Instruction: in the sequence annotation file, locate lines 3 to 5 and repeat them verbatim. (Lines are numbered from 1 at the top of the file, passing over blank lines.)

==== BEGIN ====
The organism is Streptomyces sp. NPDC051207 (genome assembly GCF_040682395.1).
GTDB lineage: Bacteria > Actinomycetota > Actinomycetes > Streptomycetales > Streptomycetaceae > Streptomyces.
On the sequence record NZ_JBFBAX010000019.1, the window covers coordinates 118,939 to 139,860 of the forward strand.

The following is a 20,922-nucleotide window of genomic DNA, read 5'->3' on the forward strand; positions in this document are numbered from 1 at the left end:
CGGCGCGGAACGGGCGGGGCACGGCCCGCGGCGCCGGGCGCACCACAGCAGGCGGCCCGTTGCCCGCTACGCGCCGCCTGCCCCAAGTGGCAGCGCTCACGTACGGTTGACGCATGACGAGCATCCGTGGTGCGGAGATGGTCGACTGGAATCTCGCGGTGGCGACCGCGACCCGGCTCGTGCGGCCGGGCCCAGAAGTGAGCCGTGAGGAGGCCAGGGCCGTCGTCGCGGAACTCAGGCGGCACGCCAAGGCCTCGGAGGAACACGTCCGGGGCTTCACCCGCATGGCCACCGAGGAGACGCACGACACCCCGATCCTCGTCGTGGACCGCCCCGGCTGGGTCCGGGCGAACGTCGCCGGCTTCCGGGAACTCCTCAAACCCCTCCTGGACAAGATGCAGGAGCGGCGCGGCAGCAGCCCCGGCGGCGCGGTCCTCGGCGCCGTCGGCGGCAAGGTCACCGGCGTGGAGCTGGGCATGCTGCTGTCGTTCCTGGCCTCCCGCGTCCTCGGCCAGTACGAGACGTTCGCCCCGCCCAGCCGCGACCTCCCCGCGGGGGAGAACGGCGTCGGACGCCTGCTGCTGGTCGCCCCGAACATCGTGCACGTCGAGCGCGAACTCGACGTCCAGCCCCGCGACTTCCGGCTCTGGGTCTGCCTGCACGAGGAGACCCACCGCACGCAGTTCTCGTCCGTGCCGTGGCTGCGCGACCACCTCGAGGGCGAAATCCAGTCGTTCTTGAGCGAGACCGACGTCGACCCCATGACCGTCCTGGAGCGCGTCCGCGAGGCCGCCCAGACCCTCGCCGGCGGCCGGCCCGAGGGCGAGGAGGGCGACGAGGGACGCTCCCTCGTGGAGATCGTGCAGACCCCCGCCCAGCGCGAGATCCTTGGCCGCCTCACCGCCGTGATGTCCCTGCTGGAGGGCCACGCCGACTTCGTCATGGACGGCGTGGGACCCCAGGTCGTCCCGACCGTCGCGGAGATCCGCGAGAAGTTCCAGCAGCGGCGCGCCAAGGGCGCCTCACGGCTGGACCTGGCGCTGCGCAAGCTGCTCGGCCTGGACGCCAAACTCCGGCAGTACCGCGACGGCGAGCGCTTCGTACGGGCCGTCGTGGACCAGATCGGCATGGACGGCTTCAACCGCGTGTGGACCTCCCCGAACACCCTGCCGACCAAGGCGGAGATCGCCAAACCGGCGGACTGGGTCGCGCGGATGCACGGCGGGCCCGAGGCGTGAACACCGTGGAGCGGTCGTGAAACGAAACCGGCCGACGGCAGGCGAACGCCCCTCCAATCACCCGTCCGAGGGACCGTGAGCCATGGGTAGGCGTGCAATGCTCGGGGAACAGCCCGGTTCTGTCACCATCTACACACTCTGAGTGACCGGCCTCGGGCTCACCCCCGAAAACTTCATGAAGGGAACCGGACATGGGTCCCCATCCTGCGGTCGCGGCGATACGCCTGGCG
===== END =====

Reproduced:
On the sequence record NZ_JBFBAX010000019.1, the window covers coordinates 118,939 to 139,860 of the forward strand.

The following is a 20,922-nucleotide window of genomic DNA, read 5'->3' on the forward strand; positions in this document are numbered from 1 at the left end:
CGGCGCGGAACGGGCGGGGCACGGCCCGCGGCGCCGGGCGCACCACAGCAGGCGGCCCGTTGCCCGCTACGCGCCGCCTGCCCCAAGTGGCAGCGCTCACGTACGGTTGACGCATGACGAGCATCCGTGGTGCGGAGATGGTCGACTGGAATCTCGCGGTGGCGACCGCGACCCGGCTCGTGCGGCCGGGCCCAGAAGTGAGCCGTGAGGAGGCCAGGGCCGTCGTCGCGGAACTCAGGCGGCACGCCAAGGCCTCGGAGGAACACGTCCGGGGCTTCACCCGCATGGCCACCGAGGAGACGCACGACACCCCGATCCTCGTCGTGGACCGCCCCGGCTGGGTCCGGGCGAACGTCGCCGGCTTCCGGGAACTCCTCAAACCCCTCCTGGACAAGATGCAGGAGCGGCGCGGCAGCAGCCCCGGCGGCGCGGTCCTCGGCGCCGTCGGCGGCAAGGTCACCGGCGTGGAGCTGGGCATGCTGCTGTCGTTCCTGGCCTCCCGCGTCCTCGGCCAGTACGAGACGTTCGCCCCGCCCAGCCGCGACCTCCCCGCGGGGGAGAACGGCGTCGGACGCCTGCTGCTGGTCGCCCCGAACATCGTGCACGTCGAGCGCGAACTCGACGTCCAGCCCCGCGACTTCCGGCTCTGGGTCTGCCTGCACGAGGAGACCCACCGCACGCAGTTCTCGTCCGTGCCGTGGCTGCGCGACCACCTCGAGGGCGAAATCCAGTCGTTCTTGAGCGAGACCGACGTCGACCCCATGACCGTCCTGGAGCGCGTCCGCGAGGCCGCCCAGACCCTCGCCGGCGGCCGGCCCGAGGGCGAGGAGGGCGACGAGGGACGCTCCCTCGTGGAGATCGTGCAGACCCCCGCCCAGCGCGAGATCCTTGGCCGCCTCACCGCCGTGATGTCCCTGCTGGAGGGCCACGCCGACTTCGTCATGGACGGCGTGGGACCCCAGGTCGTCCCGACCGTCGCGGAGATCCGCGAGAAGTTCCAGCAGCGGCGCGCCAAGGGCGCCTCACGGCTGGACCTGGCGCTGCGCAAGCTGCTCGGCCTGGACGCCAAACTCCGGCAGTACCGCGACGGCGAGCGCTTCGTACGGGCCGTCGTGGACCAGATCGGCATGGACGGCTTCAACCGCGTGTGGACCTCCCCGAACACCCTGCCGACCAAGGCGGAGATCGCCAAACCGGCGGACTGGGTCGCGCGGATGCACGGCGGGCCCGAGGCGTGAACACCGTGGAGCGGTCGTGAAACGAAACCGGCCGACGGCAGGCGAACGCCCCTCCAATCACCCGTCCGAGGGACCGTGAGCCATGGGTAGGCGTGCAATGCTCGGGGAACAGCCCGGTTCTGTCACCATCTACACACTCTGAGTGACCGGCCTCGGGCTCACCCCCGAAAACTTCATGAAGGGAACCGGACATGGGTCCCCATCCTGCGGTCGCGGCGATACGCCTGGCG